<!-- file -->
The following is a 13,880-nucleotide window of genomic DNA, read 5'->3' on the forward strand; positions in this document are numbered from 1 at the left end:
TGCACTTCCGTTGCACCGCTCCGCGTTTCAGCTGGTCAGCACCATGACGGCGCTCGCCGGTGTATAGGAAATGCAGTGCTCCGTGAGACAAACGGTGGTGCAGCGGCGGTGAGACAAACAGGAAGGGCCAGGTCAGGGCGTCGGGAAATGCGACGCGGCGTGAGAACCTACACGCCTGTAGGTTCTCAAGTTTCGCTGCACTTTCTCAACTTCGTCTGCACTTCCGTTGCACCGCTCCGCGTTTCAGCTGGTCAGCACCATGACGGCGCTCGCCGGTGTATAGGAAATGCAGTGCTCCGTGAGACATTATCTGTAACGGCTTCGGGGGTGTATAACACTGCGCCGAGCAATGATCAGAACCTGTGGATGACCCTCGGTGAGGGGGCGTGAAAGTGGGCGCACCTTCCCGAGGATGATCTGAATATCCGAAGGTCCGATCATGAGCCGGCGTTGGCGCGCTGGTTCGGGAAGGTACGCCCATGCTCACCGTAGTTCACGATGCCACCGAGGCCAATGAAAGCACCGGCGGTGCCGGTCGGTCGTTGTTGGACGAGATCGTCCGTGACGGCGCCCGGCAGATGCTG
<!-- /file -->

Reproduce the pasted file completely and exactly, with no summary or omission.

The following is a 13,880-nucleotide window of genomic DNA, read 5'->3' on the forward strand; positions in this document are numbered from 1 at the left end:
TGCACTTCCGTTGCACCGCTCCGCGTTTCAGCTGGTCAGCACCATGACGGCGCTCGCCGGTGTATAGGAAATGCAGTGCTCCGTGAGACAAACGGTGGTGCAGCGGCGGTGAGACAAACAGGAAGGGCCAGGTCAGGGCGTCGGGAAATGCGACGCGGCGTGAGAACCTACACGCCTGTAGGTTCTCAAGTTTCGCTGCACTTTCTCAACTTCGTCTGCACTTCCGTTGCACCGCTCCGCGTTTCAGCTGGTCAGCACCATGACGGCGCTCGCCGGTGTATAGGAAATGCAGTGCTCCGTGAGACATTATCTGTAACGGCTTCGGGGGTGTATAACACTGCGCCGAGCAATGATCAGAACCTGTGGATGACCCTCGGTGAGGGGGCGTGAAAGTGGGCGCACCTTCCCGAGGATGATCTGAATATCCGAAGGTCCGATCATGAGCCGGCGTTGGCGCGCTGGTTCGGGAAGGTACGCCCATGCTCACCGTAGTTCACGATGCCACCGAGGCCAATGAAAGCACCGGCGGTGCCGGTCGGTCGTTGTTGGACGAGATCGTCCGTGACGGCGCCCGGCAGATGCTG